The illustrations are bright and colorful. There are two little red crabs on the bottom of all of the pages with the bright yellow sand who warn observant readers of the final twist a page ahead of time. The fish are a rainbow of colors and have a variety of patterns as well.
Energetic and colorful, you are sure to be hooked by this fishy picture book. Appropriate for ages 1-3.
Reviewed from copy received from Bloomsbury.
Is That Wise Pig? by Jan Thomas (InfoSoup)
Cow, Pig and Mouse are all making soup together. Mouse adds one onion, Cow adds two cabbages, but Pig tries to add three umbrellas! The other two ask Pig if that is wise. Then Mouse adds four tomatoes, Cow adds five potatoes, and Pig tries to add six galoshes. Is that wise? More ingredients go in and Pig even adds nine carrots! Then Pig reveals that she asked ten friends to join them, something that probably was not wise. Suddenly Pig’s galoshes and umbrellas make a lot of sense as the soup flies!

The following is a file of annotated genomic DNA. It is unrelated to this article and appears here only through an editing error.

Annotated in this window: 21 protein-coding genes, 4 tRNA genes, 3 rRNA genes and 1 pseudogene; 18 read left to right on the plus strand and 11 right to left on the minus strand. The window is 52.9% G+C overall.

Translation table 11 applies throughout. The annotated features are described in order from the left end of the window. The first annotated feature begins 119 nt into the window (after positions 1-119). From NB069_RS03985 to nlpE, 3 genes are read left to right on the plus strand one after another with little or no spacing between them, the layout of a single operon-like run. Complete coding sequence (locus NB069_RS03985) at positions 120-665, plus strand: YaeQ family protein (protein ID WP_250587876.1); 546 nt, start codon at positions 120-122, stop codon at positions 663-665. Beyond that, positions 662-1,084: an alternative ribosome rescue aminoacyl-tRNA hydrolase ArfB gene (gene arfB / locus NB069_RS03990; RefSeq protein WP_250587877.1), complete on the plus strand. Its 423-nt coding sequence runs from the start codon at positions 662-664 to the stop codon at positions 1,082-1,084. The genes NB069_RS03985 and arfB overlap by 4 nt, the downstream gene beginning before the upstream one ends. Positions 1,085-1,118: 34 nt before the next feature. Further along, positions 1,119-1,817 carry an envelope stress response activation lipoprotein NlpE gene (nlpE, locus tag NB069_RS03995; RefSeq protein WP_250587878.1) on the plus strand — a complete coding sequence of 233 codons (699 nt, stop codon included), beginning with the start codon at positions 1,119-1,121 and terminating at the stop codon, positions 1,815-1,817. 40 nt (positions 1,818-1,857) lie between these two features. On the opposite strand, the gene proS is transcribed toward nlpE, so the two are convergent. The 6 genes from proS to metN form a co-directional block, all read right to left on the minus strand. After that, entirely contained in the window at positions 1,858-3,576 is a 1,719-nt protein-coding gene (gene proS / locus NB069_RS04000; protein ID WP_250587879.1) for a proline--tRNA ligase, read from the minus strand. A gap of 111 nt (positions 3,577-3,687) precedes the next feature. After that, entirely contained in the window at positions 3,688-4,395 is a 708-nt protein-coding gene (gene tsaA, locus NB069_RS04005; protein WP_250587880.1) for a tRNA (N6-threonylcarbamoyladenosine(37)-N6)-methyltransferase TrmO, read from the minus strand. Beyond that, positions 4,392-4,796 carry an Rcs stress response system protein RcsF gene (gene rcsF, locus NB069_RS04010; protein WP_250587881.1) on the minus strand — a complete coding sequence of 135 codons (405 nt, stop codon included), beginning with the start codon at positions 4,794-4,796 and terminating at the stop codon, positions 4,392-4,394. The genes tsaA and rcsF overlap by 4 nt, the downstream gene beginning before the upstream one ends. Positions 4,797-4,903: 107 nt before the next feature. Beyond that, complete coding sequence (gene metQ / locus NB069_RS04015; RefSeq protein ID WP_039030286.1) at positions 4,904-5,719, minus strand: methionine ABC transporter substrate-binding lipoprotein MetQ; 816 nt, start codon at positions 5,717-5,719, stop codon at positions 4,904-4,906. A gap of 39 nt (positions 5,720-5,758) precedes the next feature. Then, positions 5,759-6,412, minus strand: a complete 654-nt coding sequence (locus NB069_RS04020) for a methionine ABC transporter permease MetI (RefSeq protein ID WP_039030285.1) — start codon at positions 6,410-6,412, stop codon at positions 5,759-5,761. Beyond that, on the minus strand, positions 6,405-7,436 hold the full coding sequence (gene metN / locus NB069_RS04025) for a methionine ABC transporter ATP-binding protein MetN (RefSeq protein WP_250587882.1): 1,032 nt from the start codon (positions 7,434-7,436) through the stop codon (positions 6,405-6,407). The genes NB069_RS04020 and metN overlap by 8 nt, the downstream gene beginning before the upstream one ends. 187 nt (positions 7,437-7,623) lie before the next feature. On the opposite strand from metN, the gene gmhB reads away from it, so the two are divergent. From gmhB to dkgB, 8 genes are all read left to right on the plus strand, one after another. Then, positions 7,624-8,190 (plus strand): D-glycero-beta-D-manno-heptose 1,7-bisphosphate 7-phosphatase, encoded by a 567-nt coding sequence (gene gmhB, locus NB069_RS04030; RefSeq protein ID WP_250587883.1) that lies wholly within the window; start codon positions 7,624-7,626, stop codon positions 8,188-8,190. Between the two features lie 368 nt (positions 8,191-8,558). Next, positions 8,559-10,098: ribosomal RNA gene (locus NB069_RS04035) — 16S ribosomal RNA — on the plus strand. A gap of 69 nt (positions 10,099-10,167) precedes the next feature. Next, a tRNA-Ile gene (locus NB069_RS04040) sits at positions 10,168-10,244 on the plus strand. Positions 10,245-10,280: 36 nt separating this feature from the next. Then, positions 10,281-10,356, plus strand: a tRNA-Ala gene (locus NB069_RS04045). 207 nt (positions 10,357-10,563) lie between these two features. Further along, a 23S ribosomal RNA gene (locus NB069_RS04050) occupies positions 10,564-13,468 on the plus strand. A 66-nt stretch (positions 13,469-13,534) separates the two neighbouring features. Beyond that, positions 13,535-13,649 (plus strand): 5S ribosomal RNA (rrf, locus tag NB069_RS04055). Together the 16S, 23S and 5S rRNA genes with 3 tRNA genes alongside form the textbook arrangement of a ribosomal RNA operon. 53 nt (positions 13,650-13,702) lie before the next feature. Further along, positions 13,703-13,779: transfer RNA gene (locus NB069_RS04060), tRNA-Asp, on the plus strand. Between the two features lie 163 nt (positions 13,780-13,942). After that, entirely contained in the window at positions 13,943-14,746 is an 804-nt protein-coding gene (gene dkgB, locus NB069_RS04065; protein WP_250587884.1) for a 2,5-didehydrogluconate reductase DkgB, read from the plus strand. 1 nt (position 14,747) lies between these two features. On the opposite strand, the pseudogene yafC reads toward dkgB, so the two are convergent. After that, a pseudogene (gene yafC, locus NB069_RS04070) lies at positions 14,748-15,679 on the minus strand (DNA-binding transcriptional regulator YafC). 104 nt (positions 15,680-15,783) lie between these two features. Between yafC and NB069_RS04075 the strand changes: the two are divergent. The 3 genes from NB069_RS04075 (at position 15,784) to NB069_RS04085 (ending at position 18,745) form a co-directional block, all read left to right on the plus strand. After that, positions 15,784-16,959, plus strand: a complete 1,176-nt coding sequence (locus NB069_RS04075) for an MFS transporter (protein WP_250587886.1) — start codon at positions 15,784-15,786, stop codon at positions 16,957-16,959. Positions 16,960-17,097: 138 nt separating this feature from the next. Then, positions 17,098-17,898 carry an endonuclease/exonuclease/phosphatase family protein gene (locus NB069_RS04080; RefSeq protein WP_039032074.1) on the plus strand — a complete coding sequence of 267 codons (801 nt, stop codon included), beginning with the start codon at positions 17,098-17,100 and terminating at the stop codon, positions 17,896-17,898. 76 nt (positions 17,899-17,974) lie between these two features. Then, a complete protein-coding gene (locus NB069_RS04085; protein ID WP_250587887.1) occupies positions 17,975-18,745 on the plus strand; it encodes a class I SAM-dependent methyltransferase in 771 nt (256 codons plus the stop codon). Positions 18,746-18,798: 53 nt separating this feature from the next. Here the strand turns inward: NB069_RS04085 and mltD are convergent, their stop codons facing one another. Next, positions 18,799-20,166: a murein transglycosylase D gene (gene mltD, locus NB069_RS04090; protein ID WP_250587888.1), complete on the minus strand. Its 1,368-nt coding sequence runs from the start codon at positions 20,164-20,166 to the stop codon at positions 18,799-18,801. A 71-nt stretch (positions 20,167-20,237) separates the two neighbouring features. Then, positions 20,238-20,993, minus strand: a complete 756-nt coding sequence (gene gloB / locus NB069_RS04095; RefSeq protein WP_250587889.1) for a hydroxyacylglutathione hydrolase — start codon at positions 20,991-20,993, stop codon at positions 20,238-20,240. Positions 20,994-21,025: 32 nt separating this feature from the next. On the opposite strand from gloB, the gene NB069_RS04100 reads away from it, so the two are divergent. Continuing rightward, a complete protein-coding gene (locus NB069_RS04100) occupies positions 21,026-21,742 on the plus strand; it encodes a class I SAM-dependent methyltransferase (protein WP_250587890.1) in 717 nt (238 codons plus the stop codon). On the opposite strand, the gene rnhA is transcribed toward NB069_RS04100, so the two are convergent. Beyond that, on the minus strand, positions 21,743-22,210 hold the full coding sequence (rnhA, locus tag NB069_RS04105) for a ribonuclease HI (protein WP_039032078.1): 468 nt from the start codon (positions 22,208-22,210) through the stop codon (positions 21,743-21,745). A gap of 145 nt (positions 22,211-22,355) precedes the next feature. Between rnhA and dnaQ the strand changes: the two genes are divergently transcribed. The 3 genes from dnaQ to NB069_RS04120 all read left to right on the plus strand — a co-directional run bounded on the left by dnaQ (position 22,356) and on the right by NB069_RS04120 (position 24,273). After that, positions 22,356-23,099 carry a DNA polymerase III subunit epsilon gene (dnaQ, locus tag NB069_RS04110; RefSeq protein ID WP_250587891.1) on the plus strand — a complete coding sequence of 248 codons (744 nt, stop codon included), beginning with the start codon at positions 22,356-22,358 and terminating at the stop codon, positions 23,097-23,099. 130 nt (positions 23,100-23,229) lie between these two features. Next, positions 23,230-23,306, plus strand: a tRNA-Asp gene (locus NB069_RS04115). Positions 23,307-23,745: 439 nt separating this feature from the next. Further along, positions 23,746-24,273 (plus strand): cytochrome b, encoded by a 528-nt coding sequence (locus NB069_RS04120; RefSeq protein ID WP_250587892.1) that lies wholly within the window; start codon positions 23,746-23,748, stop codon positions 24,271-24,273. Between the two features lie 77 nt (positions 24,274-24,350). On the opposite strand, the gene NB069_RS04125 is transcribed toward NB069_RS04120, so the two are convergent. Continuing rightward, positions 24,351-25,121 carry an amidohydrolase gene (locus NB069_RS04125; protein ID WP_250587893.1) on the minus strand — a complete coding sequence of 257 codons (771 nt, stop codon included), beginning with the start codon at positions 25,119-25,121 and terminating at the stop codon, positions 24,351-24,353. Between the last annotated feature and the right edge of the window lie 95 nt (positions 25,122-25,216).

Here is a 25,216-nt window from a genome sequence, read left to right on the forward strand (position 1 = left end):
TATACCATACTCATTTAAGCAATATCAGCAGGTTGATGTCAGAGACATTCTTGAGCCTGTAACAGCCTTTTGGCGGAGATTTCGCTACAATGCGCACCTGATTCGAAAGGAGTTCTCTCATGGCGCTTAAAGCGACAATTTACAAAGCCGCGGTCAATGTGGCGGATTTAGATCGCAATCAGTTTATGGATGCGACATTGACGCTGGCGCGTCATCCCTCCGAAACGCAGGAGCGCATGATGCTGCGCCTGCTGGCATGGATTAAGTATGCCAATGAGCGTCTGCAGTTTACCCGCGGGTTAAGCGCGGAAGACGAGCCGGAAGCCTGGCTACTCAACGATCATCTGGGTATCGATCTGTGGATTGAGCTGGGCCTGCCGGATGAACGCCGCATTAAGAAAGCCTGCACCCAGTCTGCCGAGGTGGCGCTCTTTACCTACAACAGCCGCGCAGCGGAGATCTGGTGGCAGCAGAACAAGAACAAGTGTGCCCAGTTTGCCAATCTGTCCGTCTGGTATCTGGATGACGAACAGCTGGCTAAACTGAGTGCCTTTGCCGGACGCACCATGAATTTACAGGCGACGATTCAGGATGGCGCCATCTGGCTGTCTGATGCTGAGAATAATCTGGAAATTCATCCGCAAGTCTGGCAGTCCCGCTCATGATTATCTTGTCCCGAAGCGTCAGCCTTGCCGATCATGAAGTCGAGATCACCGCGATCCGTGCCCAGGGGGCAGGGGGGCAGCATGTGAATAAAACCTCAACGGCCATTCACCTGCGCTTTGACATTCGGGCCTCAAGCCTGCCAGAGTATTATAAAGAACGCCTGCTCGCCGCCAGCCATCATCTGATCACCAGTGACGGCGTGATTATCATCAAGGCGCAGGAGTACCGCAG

As always, Thomas completely understands the farcical humor that toddlers adore. Children will be so engaged in laughing at Pig’s ingredients that they won’t see the ending coming until the reveal. There is also a counting component to the book that is subtly done and the book feels much more like a story than one teaching numbers. Thomas’ illustrations will work well with a crowd, projecting easily even to those in the back thanks to their strong black lines and simple colors.
Expect lots of requests for seconds of this silly book. Appropriate for ages 2-4.
Reviewed from copy received from Beach Lane Books.
Two Mice by Sergio Ruzzier